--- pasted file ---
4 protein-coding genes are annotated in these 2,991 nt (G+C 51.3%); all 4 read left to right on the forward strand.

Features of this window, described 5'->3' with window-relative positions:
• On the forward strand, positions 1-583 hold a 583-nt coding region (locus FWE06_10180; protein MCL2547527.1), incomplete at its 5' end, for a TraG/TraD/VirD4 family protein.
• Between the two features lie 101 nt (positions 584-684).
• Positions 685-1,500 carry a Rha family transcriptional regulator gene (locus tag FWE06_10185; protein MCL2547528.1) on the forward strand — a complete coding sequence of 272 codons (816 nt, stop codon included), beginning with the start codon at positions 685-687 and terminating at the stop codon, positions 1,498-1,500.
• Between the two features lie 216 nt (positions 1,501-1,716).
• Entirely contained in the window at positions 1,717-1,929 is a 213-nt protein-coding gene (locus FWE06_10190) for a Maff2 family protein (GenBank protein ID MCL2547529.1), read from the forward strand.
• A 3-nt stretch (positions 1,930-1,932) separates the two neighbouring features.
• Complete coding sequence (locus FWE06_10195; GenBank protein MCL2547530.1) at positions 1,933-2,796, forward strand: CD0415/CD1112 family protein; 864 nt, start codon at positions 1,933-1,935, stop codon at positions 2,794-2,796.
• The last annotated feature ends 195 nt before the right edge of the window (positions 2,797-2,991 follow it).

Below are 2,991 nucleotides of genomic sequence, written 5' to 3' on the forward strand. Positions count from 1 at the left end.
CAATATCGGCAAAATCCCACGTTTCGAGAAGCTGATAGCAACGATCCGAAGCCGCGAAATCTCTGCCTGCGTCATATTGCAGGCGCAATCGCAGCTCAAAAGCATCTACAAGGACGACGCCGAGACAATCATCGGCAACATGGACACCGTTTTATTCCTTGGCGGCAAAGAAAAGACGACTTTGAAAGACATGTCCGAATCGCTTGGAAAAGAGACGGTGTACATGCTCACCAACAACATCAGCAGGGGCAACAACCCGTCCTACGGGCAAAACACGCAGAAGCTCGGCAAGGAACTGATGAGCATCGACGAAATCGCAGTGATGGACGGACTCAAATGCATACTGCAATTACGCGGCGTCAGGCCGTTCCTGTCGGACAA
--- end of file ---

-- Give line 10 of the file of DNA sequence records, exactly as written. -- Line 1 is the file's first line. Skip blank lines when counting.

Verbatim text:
• The last annotated feature ends 195 nt before the right edge of the window (positions 2,797-2,991 follow it).